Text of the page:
When I wrote earlier previewing Primordia, I said Christmas was coming early for fans of the classic adventure game genre. After playing through the complete version, I can comfortably repeat that. With emphasis.
We join our hero Horatio, a robotic hermit living in the wastes. He and his floating companion Crispin, who functions as the witty sidekick and (sometimes) helpful hint system, eke out a living scrounging junk. Their home is attacked and power source stolen, forcing Horatio to come back into the world. As Horatio pursues his missing power source, he learns about the missing race of man, his past, and the wars that swept civilization from most of the planet.
Read our full Primordia review after the break.
While the earlier part of the game takes place in a junk-sprinkled wasteland, Horatio’s journey brings you to Metropol. The city, described as a shining beacon of glass and steel, holds the secrets Horatio searches for in its rusted heart.
As with many adventure games, Primordia’s gameplay focuses on solving puzzles by using items and getting clues from non-player characters, but that’s not all you’ll be doing. To progress, you’ll have to combine items, sort out some rather tricky logic and visual puzzles, and avoid more than a few red herrings.
As much as I enjoyed Primorida’s story, the characters are what bring life to this world. Every robot from the loquacious peddler to the deranged preacher to the nameless, voiceless Star Wars-esque box droids wandering city streets have their own personality. Some offer a disturbing look into the life of a robot living in a decaying world of scrap, others are there to drop a few hints or grumble about the general state of things.
Another unusual addition Primordia adds to the genre is multiple endings. As far as I can tell your actions leading up to the final confrontation have little outcome on the final scenario, however if you explore your options, you’ll find a number of different endings (I found five!). Hint: save before getting in that elevator.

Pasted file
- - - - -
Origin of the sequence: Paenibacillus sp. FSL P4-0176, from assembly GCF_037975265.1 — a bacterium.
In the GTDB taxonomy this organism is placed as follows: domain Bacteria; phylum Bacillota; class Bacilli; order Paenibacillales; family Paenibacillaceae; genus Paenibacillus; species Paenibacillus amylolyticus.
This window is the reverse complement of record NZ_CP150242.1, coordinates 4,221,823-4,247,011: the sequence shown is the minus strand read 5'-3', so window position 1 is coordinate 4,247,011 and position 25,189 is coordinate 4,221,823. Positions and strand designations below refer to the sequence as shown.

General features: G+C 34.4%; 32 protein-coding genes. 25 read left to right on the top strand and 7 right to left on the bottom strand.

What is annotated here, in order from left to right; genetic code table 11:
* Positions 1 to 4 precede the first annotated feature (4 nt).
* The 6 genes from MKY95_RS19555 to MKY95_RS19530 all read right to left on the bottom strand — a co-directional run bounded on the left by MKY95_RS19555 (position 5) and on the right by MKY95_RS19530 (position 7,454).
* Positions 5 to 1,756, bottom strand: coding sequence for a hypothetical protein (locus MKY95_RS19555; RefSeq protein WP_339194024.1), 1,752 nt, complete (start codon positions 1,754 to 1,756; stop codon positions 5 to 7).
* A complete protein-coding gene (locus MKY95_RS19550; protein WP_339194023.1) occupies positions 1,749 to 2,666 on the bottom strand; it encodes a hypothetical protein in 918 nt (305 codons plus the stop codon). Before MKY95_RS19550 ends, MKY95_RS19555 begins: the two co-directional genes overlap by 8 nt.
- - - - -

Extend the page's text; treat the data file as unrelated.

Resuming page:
GRAPHICS – The world of primordial is dusty and rusty. Even the thriving metropolis of Metropol has become a sagging ruin squatting on a scrap heap. Love the dystopian feel and the Mars-like world.
It’s interesting to note that the pixilated, retro look of the game is a deliberate artistic choice. Take a look over at artist Victor Pflug’s guide to making sprites for the game. The character shown, a very minor one, is cleanly drawn and has more detail before being compressed into sprite form. If the character shown is any indication of the art behind the game, I’d certainly be interested in playing through an updated, slightly less retro version of Primordia.
AUDIO – The sounds of Primordia certainly fit. The spartan, dystopian soundtrack is occasionally punctuated by a mournful desert wind, clicking-whirr of a hard-drive booting, or BZZT of a circuit dying.
Primodia’s voice acting is done very well. Each character’s personality is augmented with very distinct ways of speaking, giving a sense of just how diverse the population of this world had been.
+ Impressive visuals and story
+ An entertaining variety of characters
+ A Blade Runner-esque soundtrack
+ Built in fast travel system
+ Smart and funny hint system
– Length, by the end of Primorida I found myself wanting more
– Sometimes frustrating puzzles
Primordia is an inexpensive way to sate the need for an old school adventure game. The story, setting and characters all fit together in a way that’s sure to please any cyberpunk enthusiast. If there’s a lesson to learn from this game, it’s click on everything and always, ALWAYS carry a plasma torch.